New York's High Fashion Reflects Economic Woes
SCOTT SIMON, host:
It's fashion week in New York's Bryant Park. The Fall 2008 design is being showcased on the runways, but there's signs that the economy downturn is affecting the fashion world, even the most high-end designers, whose luxury goods are supposed to be more or less immune to economic shifts. Robert Burke is a fashion consultant in New York. He's been attending events in Bryant Park. By the way, our New York Bureau overlooks the park and that's where Mr. Burke joins us. Thanks very much for being with us.
Mr. ROBERT BURKE (Fashion Consultant, New York, New York): Sure, happy to be with you.
SIMON: So are the parties less posh? Are the runway shows less glitzy?
Mr. BURKE: So much is around the psychological state of the shopper. As a result, the runway shows are a little more sober, not nearly as dramatic. People are wondering whether they should really strive to do something incredibly new or be safe.
SIMON: I read an extraordinary quote from Michael Kors in the New York Times this week. He said, quote, "These days it is a badge of honor to wear an outfit more than once."
Mr. BURKE: Well, Michael's good for his soundbites and that's a good one. Yeah, I think that the consumer's going to be a lot more discriminating and really think twice before they make a major purchase. And if they do, they're going to use it several times.
SIMON: Now with that in mind, does that necessarily mean that they conceive of the design differently or use different materials, you know, corduroy or something?
Mr. BURKE: Well, I think what it does is it pushes the designers to be better. You know, it's going to be more competitive this season, there's absolutely no doubt. And so I think in the end, the consumer's going to win out. You're going to see better designs, more competitive prices, and for the designs that are being made in the U.S., there's a huge advantage because of the weak dollar.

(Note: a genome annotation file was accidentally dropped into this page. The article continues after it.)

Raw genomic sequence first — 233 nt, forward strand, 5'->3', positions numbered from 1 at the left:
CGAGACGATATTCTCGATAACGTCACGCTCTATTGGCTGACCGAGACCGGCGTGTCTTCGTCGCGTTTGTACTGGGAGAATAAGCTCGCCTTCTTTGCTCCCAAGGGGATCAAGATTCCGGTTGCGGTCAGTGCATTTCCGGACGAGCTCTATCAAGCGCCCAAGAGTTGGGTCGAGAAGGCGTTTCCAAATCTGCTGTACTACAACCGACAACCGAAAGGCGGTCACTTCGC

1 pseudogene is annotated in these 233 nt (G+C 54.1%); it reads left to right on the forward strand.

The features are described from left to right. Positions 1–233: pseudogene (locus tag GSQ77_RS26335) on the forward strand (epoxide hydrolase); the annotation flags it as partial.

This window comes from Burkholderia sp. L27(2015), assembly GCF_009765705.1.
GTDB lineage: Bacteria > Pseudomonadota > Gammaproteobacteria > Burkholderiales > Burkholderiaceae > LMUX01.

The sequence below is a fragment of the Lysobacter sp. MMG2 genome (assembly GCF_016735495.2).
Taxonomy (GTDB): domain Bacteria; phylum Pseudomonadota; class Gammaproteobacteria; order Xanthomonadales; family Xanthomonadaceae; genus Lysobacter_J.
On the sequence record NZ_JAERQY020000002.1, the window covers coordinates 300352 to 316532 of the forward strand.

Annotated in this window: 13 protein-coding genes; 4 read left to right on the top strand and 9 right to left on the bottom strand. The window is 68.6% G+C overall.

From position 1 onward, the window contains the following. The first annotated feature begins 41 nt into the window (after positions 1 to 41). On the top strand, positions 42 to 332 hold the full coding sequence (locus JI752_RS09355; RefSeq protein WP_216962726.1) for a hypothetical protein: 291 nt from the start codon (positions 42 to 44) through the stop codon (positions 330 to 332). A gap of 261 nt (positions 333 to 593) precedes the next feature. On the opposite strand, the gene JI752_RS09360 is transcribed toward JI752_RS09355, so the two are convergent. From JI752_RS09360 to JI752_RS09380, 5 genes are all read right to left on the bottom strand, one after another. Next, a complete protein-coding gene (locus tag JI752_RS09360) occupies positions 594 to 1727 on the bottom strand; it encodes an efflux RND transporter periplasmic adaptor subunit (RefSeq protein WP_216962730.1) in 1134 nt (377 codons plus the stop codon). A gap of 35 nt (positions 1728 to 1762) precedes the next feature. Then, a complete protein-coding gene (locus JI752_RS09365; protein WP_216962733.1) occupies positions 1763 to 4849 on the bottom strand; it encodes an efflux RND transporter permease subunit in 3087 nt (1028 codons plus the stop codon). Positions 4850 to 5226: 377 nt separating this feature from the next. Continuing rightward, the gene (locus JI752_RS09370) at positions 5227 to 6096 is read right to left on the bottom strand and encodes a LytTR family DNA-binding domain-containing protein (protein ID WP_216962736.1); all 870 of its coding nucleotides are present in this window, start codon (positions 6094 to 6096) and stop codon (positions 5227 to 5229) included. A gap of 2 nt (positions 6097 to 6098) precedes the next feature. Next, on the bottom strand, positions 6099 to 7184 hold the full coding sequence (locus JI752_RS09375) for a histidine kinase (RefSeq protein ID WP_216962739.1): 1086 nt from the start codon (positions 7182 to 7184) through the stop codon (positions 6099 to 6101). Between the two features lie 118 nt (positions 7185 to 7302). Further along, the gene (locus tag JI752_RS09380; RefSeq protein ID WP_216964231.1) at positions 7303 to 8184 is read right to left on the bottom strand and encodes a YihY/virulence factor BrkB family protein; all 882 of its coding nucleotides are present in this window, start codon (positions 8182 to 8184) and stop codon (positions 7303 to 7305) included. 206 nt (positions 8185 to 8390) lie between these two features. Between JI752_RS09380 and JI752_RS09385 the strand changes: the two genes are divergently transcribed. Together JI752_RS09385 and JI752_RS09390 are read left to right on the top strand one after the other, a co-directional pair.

SIMON: Do you foresee more high end designers setting up shop and doing business with major retailers, as we've seen with Wal-Mart, Target, other chains like that?
Mr. BURKE: Well, you know, designer collaborations at all levels today are more popular, and in a sense design at the high end has become more democratic, so it's not an either or anymore. It's not about you can only be in the high-end or you can only be in the low-end. Today, the consumer's just as likely to mix something they bought at Target with something that they bought at Saks Fifth Avenue.
SIMON: Is there even a reverse chic that might develop? I mean are there people that say at society functions in New York who will probably say, oh this? I got it at Target?
Mr. BURKE: I think that we have really sensed that in the last six months or a year that people are really necessarily enjoying bragging rights on how much money they spent, but in essence, how little they spent and what a smart shopper they really are.
SIMON: Anything you've seen that particularly impresses you this year, Mr. Burke?
Mr. BURKE: There's a real play on color and sometimes people say, you know, when the economy is not good, you should be a little more safe, and I think that really playing up on color is a very positive thing. So we're seeing colored shoes, even for fall, colored handbags, and I think that is a very positive thing. A sea of black clothes right now is not going to lift anyone's spirits.
SIMON: Robert Burke, fashion consultant in New York, thanks very much.
Mr. BURKE: Thank you.
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